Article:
Space in LOST -

Space in LOST


I have a deep, abiding affection for posts where someone asks and answers questions about plot points that don’t make sense, and then gives equally nonsensical (but pseudo-logical) answers. So I naturally enjoy Mark Lisanti’s 23 Questions about Lost Episode 604, Answered!, and its predecessor, 21 Questions about the season premiere. Last night’s episode was a good one; good or bad isn’t even the point. The point is the fun of taking things that don’t make sense and trying to explain them as if they do, thereby making it even clearer how crazy things have become.

How is it possible that Sayid “died,” but then was able to wake up and have a nice chat with Jack, Kate and Sawyer?
Good karma! As Sawyer adroitly pointed out, “He’s an Iraqi torturer who shoots kids. Of course he gets another go-around.” But what the bitter, still-grieving Island Wiseass Nickname Generator failed to note: He’s an Iraqi-torturer-who-shoots-kids with a heart of gold. That does, indeed, earn him another go-around, even if he might be a teensy bit possessed by some still-undisclosed entity.

As I said, this isn’t really a criticism of Lost, because the show isn’t always supposed to make sense (at most, it’s teasing us with the possibility that things might make sense later), and the island is not a place where conventional rules of plot logic are supposed to apply anyway. Other times, this technique is used as a direct criticism of a show that has gone off the rails, like Boils and Blinding Torment’s Question-answer takedown of Buffy the Vampire Slayer’s final-season logical meltdown:

How is it that Giles, Wood, Xander, Dawn, et alles can now easily knock down and kill Ubies? And how were they (the ubies) being so easily dusted via stake in the final battle? Wasn’t it not too long ago that Buffy couldn’t stake one and a single Ubie kicked her ass 9 ways to Sunday?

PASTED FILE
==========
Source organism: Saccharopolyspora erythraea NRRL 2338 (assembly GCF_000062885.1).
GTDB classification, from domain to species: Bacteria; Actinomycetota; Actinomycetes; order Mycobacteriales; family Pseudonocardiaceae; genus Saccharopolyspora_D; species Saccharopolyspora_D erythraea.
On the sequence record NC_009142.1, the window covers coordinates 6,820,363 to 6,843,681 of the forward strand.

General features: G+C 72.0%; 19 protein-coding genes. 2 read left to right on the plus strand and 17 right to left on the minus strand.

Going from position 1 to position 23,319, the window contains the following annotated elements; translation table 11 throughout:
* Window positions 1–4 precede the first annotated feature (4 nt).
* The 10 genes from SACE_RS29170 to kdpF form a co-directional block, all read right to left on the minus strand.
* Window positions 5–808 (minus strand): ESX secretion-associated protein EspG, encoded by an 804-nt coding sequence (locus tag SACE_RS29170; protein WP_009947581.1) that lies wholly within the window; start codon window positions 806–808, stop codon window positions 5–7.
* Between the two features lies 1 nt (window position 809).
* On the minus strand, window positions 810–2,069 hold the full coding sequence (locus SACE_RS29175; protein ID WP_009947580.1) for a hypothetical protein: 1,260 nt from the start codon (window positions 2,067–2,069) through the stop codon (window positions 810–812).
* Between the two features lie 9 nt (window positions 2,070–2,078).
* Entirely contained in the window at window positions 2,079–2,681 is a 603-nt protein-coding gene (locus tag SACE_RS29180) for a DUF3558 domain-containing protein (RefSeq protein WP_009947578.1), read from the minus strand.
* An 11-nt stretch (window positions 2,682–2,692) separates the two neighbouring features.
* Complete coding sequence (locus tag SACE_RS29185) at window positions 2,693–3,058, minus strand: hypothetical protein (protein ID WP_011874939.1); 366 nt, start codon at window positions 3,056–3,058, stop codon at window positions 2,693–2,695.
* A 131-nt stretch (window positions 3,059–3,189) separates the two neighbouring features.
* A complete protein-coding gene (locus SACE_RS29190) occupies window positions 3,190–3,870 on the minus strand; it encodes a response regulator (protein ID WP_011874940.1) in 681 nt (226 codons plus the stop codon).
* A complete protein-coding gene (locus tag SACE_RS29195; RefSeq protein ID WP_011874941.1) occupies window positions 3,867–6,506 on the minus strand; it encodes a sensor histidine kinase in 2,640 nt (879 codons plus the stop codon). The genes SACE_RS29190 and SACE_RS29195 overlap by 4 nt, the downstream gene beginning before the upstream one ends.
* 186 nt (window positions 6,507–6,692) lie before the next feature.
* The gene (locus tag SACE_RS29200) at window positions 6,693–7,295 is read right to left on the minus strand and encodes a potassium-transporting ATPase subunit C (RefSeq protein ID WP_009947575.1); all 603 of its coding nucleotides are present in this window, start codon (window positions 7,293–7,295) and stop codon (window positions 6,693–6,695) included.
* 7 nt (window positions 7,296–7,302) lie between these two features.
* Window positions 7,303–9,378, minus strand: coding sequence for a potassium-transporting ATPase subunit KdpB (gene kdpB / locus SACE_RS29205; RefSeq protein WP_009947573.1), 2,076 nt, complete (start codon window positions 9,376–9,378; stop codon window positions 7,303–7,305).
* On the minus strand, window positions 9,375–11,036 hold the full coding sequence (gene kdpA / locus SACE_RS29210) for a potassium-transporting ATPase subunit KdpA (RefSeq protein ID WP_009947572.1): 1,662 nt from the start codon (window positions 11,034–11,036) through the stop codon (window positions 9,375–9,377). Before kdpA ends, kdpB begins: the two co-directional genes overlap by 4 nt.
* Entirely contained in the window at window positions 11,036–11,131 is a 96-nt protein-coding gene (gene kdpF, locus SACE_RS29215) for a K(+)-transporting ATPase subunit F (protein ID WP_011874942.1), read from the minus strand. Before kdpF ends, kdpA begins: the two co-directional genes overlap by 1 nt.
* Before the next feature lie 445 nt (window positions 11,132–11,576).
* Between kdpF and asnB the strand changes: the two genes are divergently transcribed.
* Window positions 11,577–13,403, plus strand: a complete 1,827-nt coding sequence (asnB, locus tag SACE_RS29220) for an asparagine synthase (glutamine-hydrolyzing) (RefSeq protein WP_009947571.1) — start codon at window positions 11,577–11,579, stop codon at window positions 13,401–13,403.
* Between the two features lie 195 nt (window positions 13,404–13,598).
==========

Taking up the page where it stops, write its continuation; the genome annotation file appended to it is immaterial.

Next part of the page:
Geez, have you people never heard of creative, dramatic license?  Besides, you couldn’t have a bunch of young girls being torn apart by a bunch of demons, right? What kind of message would that send? Besides the one they’ve been sending all season?

Who was that freakish old lady?
Look, we thought this one was rather clear.  There were the mean shadow men and then there were the nice old ladies.  The old ladies lived in this time zone, unlike the shadow men who lived in another plane of existence’s time zone.  Or something like that, truth be told we were kind of distracted by Buffy’s boots and skirt at the time.  So the mean shadow men tied a girl to the earth and demonized her, and the nice old ladies watched.  The nice old ladies continued to assist the successive Slayers by watching.  And watching some more.  Eventually this group of nice old ladies that liked to watch got bored with this, moved to Sunnydale and forged the old Space Scythe, which was used to destroy the last true demon, then buried it in a bunch of rock underneath their pagan hall while they retired to their unobtrusive pyramid crypt in the middle of a Sunnydale cemetery. There they hung out and eventually died off, leaving the freakish old lady to talk to herself and await the Slayer’s arrival to assist her by being cryptic.  Duh.

Speaking of which, also has a post about the parallels between the final season of Lost and the final season of Buffy. The parallels are there, but I don’t really see the two seasons as similar so far. Especially since Buffy Season 7 started out with a promising string of episodes revolving around Buffy’s return to Sunnydale High, and then abandoned that, turning into a really bad, arc-dominated show, eventually collapsing into a mess of unresolved plot points and the most boring season-long villain ever. Lost is also trying to create a “back to the beginning,” “full circle” kind of feel, and the murky plot points and what’s-going-on feel are, as always, intended from the beginning. Again, they get away with this because we feel they know what they’re doing, whereas in something like Buffy season 7, we’re equally sure they don’t.

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